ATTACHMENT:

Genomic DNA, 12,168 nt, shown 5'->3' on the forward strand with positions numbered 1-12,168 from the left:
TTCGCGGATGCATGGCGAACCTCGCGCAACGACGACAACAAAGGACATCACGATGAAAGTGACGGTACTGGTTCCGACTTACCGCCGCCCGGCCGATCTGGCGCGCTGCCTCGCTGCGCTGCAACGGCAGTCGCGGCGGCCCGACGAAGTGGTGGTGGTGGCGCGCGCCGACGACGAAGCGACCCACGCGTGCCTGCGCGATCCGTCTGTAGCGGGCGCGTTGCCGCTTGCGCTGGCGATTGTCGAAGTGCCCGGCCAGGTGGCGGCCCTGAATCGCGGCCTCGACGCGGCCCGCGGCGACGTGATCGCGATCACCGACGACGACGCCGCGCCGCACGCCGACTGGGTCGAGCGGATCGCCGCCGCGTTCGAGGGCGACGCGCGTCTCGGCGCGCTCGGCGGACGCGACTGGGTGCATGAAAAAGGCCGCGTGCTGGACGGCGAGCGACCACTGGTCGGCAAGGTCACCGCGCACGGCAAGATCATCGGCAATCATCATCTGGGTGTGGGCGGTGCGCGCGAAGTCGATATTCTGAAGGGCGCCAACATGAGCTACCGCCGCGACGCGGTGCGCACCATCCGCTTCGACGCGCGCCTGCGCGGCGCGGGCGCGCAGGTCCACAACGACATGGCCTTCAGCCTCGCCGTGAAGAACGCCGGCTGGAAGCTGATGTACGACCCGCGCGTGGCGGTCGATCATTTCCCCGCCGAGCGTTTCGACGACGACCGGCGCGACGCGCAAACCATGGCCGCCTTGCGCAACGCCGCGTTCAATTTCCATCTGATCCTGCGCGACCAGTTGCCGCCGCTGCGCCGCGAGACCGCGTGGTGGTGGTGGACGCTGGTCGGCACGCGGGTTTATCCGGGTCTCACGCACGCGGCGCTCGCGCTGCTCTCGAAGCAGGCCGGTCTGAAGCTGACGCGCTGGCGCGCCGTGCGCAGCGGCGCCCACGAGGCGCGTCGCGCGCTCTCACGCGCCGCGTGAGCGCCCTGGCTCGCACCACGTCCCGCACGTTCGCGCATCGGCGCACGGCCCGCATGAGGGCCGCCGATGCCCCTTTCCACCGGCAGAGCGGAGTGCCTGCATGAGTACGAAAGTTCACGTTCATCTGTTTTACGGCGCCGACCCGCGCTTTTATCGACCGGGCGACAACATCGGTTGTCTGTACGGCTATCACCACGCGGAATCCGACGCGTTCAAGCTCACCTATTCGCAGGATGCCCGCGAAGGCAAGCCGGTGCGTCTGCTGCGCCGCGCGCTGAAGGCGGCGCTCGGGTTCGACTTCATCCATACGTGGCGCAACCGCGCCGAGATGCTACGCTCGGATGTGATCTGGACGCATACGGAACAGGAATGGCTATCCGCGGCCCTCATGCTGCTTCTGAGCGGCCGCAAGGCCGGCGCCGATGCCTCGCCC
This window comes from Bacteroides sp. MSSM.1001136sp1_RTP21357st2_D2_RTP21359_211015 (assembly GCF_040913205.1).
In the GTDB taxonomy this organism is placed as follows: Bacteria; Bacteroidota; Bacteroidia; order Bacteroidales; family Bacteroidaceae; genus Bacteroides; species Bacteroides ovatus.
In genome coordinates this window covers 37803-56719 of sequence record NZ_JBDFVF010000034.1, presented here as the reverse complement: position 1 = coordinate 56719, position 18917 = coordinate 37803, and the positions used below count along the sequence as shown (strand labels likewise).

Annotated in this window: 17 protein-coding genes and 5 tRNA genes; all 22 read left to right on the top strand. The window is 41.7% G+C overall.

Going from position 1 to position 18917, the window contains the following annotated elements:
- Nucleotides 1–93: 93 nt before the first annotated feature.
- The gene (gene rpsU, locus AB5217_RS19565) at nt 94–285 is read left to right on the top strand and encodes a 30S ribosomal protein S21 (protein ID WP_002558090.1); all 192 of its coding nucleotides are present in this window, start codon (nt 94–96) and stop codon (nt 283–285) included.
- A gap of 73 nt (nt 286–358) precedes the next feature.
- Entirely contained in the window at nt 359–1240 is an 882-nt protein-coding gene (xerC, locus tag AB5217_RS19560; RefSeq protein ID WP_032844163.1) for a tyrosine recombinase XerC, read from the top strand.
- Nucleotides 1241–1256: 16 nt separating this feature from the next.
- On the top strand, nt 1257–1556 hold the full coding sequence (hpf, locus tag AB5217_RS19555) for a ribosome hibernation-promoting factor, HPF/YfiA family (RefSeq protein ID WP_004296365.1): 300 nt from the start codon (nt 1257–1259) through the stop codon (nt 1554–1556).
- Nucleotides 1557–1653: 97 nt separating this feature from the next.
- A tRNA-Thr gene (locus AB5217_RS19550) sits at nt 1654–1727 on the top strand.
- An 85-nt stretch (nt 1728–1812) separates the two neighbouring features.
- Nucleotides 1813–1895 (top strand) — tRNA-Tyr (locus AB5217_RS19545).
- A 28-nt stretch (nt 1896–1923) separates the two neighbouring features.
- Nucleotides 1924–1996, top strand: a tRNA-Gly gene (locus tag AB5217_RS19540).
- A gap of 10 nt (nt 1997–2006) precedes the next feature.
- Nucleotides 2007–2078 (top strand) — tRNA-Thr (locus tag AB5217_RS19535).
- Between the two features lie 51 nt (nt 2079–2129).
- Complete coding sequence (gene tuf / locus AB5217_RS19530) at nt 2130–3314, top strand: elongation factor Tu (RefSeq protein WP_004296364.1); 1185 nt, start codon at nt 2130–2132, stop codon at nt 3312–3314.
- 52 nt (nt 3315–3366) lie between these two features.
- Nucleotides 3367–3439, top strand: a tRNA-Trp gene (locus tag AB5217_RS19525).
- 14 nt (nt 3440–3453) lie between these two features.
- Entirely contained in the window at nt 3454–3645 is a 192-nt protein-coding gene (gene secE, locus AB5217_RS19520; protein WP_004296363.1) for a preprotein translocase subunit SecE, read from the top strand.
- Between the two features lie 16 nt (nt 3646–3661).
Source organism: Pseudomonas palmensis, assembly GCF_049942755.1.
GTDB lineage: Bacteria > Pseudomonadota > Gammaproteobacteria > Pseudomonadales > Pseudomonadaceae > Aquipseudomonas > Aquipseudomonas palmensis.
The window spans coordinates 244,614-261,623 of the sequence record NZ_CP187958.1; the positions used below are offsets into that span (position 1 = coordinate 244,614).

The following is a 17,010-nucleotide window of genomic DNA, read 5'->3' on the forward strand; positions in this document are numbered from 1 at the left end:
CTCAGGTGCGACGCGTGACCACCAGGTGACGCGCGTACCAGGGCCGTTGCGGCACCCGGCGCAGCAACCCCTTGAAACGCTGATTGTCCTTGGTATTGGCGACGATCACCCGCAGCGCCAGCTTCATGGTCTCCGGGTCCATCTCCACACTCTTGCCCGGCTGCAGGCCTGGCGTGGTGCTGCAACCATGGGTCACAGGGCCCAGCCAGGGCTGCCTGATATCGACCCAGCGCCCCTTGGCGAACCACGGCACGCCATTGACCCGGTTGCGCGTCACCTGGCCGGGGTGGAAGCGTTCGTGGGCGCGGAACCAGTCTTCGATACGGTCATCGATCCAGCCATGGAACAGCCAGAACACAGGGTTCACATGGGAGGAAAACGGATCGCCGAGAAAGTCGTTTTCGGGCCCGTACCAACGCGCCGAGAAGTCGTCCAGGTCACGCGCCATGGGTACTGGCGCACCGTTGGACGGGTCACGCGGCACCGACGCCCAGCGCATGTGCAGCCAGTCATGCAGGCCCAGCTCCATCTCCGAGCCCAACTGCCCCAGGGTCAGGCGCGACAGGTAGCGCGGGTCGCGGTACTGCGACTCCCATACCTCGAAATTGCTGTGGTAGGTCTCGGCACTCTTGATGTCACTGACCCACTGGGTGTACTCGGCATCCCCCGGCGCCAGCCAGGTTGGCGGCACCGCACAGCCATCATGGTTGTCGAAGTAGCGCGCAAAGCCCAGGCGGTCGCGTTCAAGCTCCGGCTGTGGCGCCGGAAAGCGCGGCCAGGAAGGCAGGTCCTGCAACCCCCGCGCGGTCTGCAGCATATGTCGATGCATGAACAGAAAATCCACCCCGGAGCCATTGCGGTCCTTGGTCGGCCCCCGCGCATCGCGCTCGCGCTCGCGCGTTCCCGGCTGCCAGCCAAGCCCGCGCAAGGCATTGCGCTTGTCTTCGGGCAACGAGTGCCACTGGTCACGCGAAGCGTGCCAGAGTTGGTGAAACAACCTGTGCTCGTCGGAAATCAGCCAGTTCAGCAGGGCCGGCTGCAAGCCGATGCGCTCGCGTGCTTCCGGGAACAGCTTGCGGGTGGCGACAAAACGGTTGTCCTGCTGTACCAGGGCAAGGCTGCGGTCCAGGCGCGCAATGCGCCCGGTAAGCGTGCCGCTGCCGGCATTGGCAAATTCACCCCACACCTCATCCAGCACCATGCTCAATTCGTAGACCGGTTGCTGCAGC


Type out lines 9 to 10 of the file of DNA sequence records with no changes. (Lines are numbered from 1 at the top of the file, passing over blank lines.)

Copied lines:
- The gene (gene rpsU, locus AB5217_RS19565) at nt 94–285 is read left to right on the top strand and encodes a 30S ribosomal protein S21 (protein ID WP_002558090.1); all 192 of its coding nucleotides are present in this window, start codon (nt 94–96) and stop codon (nt 283–285) included.
- A gap of 73 nt (nt 286–358) precedes the next feature.